I started running an Aethertide game over Skype, so this week will be all me talking about that. Today, I’ll talk about a couple GM tricks that I used during it to attempt group cohesion we did during the character creation/world creation/playing out the initial meeting.
To recap the premise: Something simultaneously bombs the Technocracy to near-extinction, takes out the more prominent Tradition Chantries. No one has a good read on who did. The Sleepers didn’t notice at all, not even at the exploding Technocrat buildings. And the Umbra closed fast and firm, which continually smothers the avatars of every Mage left alive. That happened two years prior to the start of the game.
The three characters in the game:
- 0000::07A6 (Atlas Six), Full conversion It X Enlightened Shock Corps (former Hermetic, brainwashed)
- James Michael Smith, a.k.a. Operator 27, Disgruntled ex-NWO spook
- Miss Abigail Jean Martin (Miss Abbey), Cultist of Ecstasy Kindergarden Teacher
So, you may have noticed one of these things doesn’t look like the other. This is typical for faction-rich games like the sort that White Wolf is known for. And I loves loves loves me this part of Mage, because it’s all about paradigm. But, if we’re all not careful, this because two or three stories, not one. The players are all top notch, and I’m a pretty good GM, but the risk is still there, so I employed some tricks to help bridge gaps. (If it fractures after a few sessions, I’d be happy with that, because then it organically fractured in the story rather than in the setup.)
The two tricks I used: the NPC touchstone and “Two Months Later…”
The NPC Touchstone
This is a pretty common trick for me. I introduce the idea of an NPC, say a couple sentences, and then ask other people about him or her. This time, it was a Oliver, Son of Ether who was a part of Project Aethertide. I asked questions like “When you saw this Reality Deviant, why did you not immediately terminate him?” or “What’s your intimate connection with Oliver?” We talked about the relationship here, so the characters coming from different backgrounds could have a common touchstone or cause, at least long enough to work to form their own naturally.
To make sure I was on the mark, I then asked, “So, on a scale from 1 to 10, how well do you trust Oliver?” The first person to speak up, the guy playing the full conversion cyborg, said “-2. He is withholding information from me.”
My response: “Uh, what can we do to make that a 5?” And we talked about the changes in the setup to make that happen. They talked about the cyborg beginning to remember his humanity because of this Etherite.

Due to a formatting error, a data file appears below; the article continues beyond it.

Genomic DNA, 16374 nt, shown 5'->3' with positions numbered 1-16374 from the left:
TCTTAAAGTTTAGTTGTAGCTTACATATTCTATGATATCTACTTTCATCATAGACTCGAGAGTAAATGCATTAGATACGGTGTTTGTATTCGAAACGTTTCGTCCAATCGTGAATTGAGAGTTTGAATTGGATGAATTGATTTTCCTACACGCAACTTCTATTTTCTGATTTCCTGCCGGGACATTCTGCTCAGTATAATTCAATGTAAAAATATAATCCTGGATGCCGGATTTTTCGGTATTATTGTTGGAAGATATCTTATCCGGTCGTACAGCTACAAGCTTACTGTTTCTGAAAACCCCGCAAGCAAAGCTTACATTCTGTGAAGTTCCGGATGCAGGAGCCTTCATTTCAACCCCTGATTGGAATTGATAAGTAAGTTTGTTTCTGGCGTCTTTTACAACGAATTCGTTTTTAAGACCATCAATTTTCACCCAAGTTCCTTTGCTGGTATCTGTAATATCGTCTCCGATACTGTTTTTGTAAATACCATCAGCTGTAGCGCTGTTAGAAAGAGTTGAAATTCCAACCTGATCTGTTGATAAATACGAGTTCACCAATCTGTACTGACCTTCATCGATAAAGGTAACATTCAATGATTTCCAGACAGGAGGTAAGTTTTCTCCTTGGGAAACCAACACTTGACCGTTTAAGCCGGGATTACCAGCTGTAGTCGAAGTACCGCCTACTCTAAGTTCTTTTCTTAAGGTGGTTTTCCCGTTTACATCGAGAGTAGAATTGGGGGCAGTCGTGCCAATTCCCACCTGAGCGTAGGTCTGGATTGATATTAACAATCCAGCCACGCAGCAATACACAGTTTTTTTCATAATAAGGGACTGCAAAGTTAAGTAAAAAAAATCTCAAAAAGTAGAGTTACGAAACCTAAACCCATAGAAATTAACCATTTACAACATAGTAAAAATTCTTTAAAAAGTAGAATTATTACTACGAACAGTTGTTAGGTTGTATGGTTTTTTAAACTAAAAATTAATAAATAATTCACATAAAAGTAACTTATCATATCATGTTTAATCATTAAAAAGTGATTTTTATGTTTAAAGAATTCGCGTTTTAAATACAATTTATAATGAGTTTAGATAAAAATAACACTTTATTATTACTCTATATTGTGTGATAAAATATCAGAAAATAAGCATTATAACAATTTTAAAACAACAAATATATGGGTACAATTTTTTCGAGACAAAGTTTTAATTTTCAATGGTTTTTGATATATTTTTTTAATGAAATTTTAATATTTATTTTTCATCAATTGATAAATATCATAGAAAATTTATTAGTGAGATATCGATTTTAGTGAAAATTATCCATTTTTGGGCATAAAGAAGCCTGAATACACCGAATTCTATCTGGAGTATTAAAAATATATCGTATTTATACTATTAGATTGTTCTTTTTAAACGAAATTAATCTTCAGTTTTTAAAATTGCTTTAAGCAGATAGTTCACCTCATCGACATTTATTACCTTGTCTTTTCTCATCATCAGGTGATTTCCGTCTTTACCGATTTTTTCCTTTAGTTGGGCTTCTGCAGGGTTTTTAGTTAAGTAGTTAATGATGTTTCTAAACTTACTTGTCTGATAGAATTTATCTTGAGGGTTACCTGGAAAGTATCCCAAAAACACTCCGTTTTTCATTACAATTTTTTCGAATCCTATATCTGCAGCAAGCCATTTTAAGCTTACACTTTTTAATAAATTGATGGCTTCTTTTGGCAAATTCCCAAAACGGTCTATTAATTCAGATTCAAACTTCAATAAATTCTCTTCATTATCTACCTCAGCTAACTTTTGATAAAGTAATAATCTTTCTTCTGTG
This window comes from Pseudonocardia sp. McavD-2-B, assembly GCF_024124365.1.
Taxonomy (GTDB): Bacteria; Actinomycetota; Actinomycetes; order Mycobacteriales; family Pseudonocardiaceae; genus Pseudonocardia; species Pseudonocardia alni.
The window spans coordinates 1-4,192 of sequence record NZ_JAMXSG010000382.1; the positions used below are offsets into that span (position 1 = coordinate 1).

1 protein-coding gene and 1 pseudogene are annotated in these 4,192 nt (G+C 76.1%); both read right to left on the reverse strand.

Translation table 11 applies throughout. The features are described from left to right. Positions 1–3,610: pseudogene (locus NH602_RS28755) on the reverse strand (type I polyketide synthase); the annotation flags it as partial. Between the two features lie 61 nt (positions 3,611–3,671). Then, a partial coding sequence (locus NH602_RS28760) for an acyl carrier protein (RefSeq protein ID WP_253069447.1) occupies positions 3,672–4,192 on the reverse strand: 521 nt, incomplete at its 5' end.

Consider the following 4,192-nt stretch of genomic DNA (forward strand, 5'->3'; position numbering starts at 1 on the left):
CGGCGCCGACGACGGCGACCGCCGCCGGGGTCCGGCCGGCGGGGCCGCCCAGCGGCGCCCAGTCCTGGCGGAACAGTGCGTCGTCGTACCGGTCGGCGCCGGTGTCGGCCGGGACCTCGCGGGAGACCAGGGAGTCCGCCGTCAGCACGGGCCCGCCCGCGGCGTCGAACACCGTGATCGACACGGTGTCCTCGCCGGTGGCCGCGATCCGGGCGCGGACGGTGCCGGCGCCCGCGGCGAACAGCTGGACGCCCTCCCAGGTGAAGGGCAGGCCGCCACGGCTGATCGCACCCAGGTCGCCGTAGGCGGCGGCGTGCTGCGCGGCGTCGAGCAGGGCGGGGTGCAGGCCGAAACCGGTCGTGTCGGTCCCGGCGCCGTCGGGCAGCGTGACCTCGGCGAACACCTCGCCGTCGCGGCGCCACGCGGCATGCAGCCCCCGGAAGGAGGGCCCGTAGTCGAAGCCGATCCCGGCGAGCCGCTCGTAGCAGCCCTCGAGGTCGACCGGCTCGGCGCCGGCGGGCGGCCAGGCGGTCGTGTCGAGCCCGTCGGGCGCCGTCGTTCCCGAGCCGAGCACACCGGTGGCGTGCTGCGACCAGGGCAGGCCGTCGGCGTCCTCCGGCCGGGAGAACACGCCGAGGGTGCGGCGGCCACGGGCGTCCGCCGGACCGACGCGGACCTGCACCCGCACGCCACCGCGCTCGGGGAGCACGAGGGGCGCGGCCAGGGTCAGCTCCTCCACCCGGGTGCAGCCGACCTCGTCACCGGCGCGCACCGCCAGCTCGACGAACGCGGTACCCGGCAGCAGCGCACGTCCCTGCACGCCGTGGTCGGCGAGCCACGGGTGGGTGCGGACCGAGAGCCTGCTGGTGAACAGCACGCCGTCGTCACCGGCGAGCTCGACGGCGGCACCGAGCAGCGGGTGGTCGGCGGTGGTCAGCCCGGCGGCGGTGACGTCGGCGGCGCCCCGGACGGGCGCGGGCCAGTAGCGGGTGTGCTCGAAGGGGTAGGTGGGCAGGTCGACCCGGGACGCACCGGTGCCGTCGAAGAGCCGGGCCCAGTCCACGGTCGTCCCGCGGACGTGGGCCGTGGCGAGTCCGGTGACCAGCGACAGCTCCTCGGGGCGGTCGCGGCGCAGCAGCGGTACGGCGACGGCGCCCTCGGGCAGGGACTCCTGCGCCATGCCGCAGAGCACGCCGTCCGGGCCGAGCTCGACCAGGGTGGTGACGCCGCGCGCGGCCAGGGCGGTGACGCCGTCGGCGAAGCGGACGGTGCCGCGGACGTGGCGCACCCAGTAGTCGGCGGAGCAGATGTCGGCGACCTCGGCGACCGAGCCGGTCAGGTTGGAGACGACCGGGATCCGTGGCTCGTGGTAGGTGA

I asked for another, and the Spook player answers “Yeah, 0. I don’t trust shit.” Again, I asked what could change to make it a 5. Oliver provided his character information to further his quest for revenge against the remains of his Technocrat masters that, in his mind, lies to him.
The last person said “6,” and I left it there. We talked about why — she teaches his kid. We also talked a bit about the awkward parent-teacher conversations that must have made.
My initial instinct was right — just because we created a shared NPC experience didn’t mean they had bought into trusting him, and thus having a reason to plausibly trust each other out of the gate. Thus, the scale and adjustment.
Two Months Later…
Once we made characters, world details, etc., we started playing out the initial meeting. We didn’t have much time for it, so we were only going to get in one scene. But I wanted to start the next session with this out of the way. They were gathered with Oliver and a couple other Awake on Christmas Island (where there was also an MTV Spring Break party filming). They started the meeting, when someone else was using Dimensional Science to phase in and start executing them. They got Oliver with a fatal shot — one that was going to take a couple minutes before he was dead — and outright killed another by blowing her head off. The cyborg jumped into action, causing the spook to fight rather than run (“He’s…of course he is. Fuck. Damnit. Fuck. I jump in too. Fuck.”) The Ecstatic was using Life to save Oliver. Action was had. Things about this threat were learned.
The characters sort of worked together, but also really had no reason to stick around. Maybe the two Technocrats, but a crisis with unknown assailants who attack gatherings of Awake means it’s probably better to not be around each other. We ended the scene, and I said “The first scene when we play next time takes place two months later. Over email, we’ll talk about why you’re still around each other at this point.”
Which made me think of that as a GM trick. If any opening scene doesn’t establish what you need to keep the game focused on one line rather than two or three or six, stop it after the first scene, advance time, and say “So, tell me why you’re still together?” This frees you from having to play out characters changing ideas, and instead just announcing that they do. We’ll see how well it works, but I think there’s some merit here.
I’ll be blogging more about how I’ve changed the system from my initial notes and things like that over the rest of this week.
 This is by far one of my most favorite concepts ever — the Enlightened Shock Corps are all full-conversion cyborgs made from brainwashed Tradition Mages. Only someone who was has the instincts to hunt down other Reality Deviants. And if they start to remember, their NWO handler wipes their memories again. The guy who is playing this, Jerry, ran a ESC one-shot for me and some friends years ago, where I further fell in love with Mage.
 Leonard Balsera ladies and gentlemen.